PM, Kammenos in pivotal meeting
With the future of the coalition hanging in the balance over the Prespes name deal, Friday's meeting between Prime Minister Alexis Tsipras and his partner Panos Kammenos is expected to be pivotal.
Sources from junior coalition party, Independent Greek (ANEL), said Thursday that regardless of the outcome of the meeting, Kammenos will not resign on Friday but early next week.
However that was before Kammenos declared, during a parliamentary committee session on Friday, that "I am not an outgoing minister."
Party sources also told Kathimerini on Thursday that Kammenos may set some conditions to Tsipras in order to ensure that their imminent divorce will be amicable. Specifically, he may ask that all ANEL ministers are removed from the government and that no party officials run on SYRIZA’s election ballot.
As a goodwill gesture in exchange, Kammenos is reportedly considering to allow ANEL lawmakers to vote – in the event of a confidence motion – according to their conscience, as opposed to the ballot on the agreement with the Former Yugoslav Republic of Macedonia (FYROM), where he expects them to follow the party line.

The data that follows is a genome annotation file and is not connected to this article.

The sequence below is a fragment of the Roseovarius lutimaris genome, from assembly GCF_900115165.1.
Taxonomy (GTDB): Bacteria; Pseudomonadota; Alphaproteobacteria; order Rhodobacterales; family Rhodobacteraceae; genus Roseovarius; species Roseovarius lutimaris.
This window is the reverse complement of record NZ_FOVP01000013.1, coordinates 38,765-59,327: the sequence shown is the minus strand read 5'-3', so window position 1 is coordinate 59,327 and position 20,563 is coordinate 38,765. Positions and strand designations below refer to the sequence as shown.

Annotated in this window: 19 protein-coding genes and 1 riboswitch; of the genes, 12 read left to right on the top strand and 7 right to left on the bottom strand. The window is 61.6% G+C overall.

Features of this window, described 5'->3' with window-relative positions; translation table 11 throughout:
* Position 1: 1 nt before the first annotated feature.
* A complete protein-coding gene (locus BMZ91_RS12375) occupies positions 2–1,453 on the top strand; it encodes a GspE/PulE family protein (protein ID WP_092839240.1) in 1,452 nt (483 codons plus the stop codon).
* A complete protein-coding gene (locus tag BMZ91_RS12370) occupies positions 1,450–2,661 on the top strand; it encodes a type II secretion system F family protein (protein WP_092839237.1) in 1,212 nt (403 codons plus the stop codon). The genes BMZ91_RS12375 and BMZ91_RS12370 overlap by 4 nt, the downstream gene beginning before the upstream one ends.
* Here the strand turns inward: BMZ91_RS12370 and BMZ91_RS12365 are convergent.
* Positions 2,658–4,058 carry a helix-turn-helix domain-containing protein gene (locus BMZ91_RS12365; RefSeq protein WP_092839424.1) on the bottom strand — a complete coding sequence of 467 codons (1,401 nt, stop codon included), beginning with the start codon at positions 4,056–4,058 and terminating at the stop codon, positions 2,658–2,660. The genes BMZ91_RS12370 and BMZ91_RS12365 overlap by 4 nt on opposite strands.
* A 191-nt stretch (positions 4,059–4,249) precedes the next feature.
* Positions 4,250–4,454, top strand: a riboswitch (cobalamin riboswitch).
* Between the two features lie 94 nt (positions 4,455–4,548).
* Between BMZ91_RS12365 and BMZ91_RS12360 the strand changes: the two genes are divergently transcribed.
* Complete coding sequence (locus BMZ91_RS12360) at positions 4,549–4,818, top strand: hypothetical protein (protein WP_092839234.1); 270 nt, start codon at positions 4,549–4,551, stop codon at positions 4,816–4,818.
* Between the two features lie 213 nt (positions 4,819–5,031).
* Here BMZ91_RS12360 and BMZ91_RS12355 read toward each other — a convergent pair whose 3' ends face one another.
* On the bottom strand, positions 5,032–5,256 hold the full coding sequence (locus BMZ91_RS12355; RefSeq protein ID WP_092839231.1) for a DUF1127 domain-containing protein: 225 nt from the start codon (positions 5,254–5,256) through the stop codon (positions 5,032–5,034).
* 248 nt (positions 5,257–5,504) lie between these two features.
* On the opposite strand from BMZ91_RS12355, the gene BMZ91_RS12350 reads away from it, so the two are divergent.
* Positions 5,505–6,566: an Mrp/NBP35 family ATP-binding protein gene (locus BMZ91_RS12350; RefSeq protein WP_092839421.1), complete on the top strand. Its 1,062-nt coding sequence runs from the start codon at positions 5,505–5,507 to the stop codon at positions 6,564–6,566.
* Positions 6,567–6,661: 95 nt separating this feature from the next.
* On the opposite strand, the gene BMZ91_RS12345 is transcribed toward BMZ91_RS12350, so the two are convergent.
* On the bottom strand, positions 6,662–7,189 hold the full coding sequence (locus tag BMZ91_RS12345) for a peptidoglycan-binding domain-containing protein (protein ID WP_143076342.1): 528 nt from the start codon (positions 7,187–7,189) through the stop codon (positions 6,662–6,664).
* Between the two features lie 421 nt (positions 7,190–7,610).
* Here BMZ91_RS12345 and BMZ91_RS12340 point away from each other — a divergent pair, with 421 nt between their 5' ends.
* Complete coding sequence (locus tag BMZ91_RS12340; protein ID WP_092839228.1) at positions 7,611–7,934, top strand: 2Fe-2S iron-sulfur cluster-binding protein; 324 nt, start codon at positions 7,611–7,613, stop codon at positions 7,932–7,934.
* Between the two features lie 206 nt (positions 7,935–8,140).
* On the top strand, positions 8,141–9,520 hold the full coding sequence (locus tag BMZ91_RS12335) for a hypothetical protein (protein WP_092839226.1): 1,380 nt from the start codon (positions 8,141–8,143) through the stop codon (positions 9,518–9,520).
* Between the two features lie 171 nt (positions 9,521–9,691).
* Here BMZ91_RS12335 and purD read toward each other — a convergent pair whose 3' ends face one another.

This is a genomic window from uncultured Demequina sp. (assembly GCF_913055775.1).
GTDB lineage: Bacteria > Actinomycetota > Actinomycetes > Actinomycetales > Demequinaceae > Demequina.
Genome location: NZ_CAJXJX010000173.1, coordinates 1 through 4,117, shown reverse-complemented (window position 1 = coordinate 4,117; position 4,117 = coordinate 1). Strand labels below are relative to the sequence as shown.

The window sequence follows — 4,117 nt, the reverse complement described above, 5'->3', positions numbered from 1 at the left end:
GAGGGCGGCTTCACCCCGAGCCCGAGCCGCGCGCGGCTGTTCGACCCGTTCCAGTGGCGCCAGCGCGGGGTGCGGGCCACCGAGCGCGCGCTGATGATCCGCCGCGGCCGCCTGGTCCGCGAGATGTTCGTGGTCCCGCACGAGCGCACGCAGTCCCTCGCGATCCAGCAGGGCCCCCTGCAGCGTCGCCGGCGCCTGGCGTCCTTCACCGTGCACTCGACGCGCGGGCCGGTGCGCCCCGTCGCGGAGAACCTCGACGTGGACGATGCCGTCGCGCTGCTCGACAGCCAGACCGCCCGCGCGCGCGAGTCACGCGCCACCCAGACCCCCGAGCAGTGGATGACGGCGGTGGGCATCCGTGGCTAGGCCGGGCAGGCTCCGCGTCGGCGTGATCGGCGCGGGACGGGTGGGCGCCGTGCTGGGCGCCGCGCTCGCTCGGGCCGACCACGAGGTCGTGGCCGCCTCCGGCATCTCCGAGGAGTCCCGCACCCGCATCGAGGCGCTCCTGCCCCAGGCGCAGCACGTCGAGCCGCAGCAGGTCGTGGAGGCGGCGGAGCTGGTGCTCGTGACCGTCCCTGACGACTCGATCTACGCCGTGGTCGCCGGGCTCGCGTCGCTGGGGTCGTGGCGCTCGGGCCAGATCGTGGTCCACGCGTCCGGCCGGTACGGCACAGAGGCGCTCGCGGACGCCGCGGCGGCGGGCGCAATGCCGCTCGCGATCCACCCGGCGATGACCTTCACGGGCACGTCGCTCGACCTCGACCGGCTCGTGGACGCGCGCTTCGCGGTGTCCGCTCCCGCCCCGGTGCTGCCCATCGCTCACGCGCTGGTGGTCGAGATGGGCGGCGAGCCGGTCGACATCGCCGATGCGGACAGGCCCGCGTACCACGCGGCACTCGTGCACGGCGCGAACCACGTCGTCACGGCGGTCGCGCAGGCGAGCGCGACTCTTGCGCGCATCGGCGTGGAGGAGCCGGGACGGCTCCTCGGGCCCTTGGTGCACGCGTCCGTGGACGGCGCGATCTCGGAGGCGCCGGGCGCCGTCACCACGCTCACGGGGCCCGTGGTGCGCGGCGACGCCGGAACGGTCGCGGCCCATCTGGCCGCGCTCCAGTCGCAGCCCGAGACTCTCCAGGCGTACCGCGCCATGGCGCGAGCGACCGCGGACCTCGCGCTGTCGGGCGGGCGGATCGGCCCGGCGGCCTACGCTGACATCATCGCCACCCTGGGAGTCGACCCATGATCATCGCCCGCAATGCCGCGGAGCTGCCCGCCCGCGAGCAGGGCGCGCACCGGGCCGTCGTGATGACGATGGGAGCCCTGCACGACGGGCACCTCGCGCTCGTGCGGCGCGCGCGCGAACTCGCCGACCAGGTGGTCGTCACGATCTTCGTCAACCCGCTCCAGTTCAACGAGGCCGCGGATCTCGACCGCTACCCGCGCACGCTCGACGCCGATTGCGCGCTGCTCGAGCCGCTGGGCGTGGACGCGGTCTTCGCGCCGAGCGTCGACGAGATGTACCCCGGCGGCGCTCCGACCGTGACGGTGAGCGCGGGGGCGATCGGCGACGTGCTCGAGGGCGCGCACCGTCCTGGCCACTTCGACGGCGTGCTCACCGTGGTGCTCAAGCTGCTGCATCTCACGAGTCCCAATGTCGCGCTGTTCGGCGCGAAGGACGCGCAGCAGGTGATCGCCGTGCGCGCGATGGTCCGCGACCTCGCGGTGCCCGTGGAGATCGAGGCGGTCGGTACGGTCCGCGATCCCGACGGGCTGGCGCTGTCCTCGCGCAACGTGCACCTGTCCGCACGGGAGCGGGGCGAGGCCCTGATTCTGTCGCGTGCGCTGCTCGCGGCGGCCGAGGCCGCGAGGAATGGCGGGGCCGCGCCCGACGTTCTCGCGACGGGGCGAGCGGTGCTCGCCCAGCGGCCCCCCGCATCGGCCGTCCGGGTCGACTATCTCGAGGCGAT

Kammenos, who is also defense minister, suggested Thursday that he was already on the way out during a meeting with the leadership of the armed forces. Asked if he will leave the ministry and the government, Kammenos reportedly said “I will do what is right.” According to reports, he bid farewell to the military leaders at the end of the meeting.
However, he appeared to retract that claim on Friday, claiming that "I am not an outgoing minister" when opposition New Democracy MPs refused to discuss defense issues issues with him, citing his comments on Thursday to armed forces chiefs.
"I am not an outgoing minister nor am I about to resign," Kammenos retorted as ND MPs were leaving the session. " I have neither submitted my resignation, nor can ND prejudge the outcome in Skopje," Kammenos said, referring to a vote on the Prespes deal which is expected to happen in the capital of the Former Yugoslav Republic of Macedonia in due course.
On Thursday, lawmakers in Skopje adjourned the debate to ratify the name deal, which needs a two-thirds majority in the Balkan nation’s parliament.
Parliament was to resume discussion on Friday.